The days are getting shorter, nights are getting cooler, and we are beginning to transition into fall.

Summer has flown by, and Munchkin has wasted no time in finding optimal feeding habitat during this critical time period!

Sea turtles in our region, like many other creatures in temperate climates, take advantage of highly productive summer and fall feeding opportunities. They use this time to essentially “fatten up” for the offseason, and they can use these fat stores to fuel their migrations to warmer over-wintering habitats. For Munchkin, this summer has been especially critical as she transitions from rehabilitation to life in the wild. Her survival hinges on her ability to successfully find food in a big ocean while avoiding predators and other hazards.

Thanks to her satellite tag, we have been monitoring Munchkin’s movements and dive behavior on a daily basis! To date, Munchkin has transmitted more than 1,000 GPS locations and 800 messages about her dive depths, dive durations, and the temperature of her environment. We use this data to help us understand how she is interacting with her surroundings, if she is likely to be feeding, and if her behavior is consistent with that of other loggerheads in the region. In other words, is her behavior “normal”?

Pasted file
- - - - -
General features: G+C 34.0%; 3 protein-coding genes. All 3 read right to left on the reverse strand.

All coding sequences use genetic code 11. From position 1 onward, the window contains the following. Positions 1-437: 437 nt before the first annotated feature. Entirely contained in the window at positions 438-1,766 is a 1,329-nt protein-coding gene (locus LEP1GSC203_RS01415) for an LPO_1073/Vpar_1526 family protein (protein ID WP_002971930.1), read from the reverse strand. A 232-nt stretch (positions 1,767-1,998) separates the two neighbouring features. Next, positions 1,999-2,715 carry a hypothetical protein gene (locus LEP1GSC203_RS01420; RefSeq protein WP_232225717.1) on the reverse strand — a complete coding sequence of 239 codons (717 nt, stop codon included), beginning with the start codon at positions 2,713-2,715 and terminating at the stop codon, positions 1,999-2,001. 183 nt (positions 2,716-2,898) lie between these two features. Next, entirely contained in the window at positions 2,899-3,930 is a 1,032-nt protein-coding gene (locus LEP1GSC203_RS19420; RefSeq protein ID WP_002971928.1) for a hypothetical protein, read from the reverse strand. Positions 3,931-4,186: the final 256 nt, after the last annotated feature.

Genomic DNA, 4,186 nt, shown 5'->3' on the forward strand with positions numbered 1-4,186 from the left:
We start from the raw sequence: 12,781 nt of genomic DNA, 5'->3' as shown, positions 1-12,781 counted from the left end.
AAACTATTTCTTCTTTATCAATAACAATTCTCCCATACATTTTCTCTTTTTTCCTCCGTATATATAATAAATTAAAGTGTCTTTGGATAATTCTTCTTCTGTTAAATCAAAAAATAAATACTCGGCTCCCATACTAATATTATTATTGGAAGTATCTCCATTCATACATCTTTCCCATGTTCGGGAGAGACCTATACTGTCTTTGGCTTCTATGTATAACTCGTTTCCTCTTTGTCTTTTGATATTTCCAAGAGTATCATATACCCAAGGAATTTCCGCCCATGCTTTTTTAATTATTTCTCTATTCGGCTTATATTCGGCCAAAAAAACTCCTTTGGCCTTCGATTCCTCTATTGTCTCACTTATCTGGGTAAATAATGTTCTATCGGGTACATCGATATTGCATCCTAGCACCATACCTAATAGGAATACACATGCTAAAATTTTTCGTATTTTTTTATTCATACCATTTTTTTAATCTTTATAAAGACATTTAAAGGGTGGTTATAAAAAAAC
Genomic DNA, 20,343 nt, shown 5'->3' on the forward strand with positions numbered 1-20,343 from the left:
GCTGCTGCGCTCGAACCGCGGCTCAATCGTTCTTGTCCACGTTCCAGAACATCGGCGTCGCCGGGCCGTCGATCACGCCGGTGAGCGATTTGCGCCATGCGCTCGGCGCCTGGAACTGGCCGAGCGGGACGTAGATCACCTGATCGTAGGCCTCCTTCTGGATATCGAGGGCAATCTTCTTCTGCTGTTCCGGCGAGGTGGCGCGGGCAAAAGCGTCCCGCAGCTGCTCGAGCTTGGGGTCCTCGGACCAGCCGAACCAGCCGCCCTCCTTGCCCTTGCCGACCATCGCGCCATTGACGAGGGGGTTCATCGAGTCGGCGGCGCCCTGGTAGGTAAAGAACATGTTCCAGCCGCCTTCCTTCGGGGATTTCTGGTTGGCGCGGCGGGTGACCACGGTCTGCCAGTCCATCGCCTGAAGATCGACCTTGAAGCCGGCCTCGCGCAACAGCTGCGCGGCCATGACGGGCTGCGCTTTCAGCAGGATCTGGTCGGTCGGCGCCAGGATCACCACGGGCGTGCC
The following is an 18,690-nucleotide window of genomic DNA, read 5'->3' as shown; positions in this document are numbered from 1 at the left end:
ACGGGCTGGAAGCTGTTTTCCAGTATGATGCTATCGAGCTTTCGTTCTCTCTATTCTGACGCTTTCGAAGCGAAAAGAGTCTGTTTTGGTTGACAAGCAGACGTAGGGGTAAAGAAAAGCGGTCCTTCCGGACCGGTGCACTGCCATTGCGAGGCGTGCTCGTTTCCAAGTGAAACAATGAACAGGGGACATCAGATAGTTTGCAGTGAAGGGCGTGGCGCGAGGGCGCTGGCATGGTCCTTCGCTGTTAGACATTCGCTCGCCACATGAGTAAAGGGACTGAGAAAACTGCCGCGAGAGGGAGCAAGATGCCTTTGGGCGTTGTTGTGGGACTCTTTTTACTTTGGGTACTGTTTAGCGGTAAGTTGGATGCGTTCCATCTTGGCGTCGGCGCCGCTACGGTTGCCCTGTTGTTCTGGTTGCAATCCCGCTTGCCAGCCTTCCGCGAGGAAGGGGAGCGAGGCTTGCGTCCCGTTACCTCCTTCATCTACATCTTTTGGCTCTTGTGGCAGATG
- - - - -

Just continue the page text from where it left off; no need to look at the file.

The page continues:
Tracking Munchkin!

This information is important for several reasons. Tagging and tracking turtles tell us where they spend their time and what resources they depend on. To protect and recover threatened and endangered species such as sea turtles, we need to take a holistic approach and protect their habitats. Tags also help us understand turtle behavior – how they interact with their surroundings – including human activities. Behavior data from the tags can be used to inform protections for turtles that share their ocean space with us, and to minimize impacts from human uses (e.g., fishing, dredging, aquaculture, offshore energy development). For Munchkin, tagging and tracking are also essential to objectively evaluate the conservation value of rehabilitation. Do rehabilitated turtles survive? Can they reintegrate into the wild population and contribute to population recovery through breeding and nesting?

After two months of monitoring, our team is happy to report that Munchkin is doing all the right things! She has traveled to mid-shelf waters of the Mid-Atlantic Bight (MAB) and is currently east of New Jersey. This region has been the focus of several research projects on loggerhead turtles, and data from both satellite tags and ROVs demonstrate that this an important and productive loggerhead feeding habitat.

Munchkin has remained in the MAB for most of her tracking period, which suggests she is finding plenty of food. She has gotten into some cold water (under 8ºC or 46ºF!), which is likely associated with her dives to the bottom and below the thermocline. Her ability to dive to the bottom (~62 meters or 200 feet), make long dives (15 to 30 minutes, with some dives exceeding 2 hours), and tolerate cold water all suggest that she’s in great health and packing on pounds for the winter. We expect her to move out of this area later in the fall and can’t wait to see what she does next!

 

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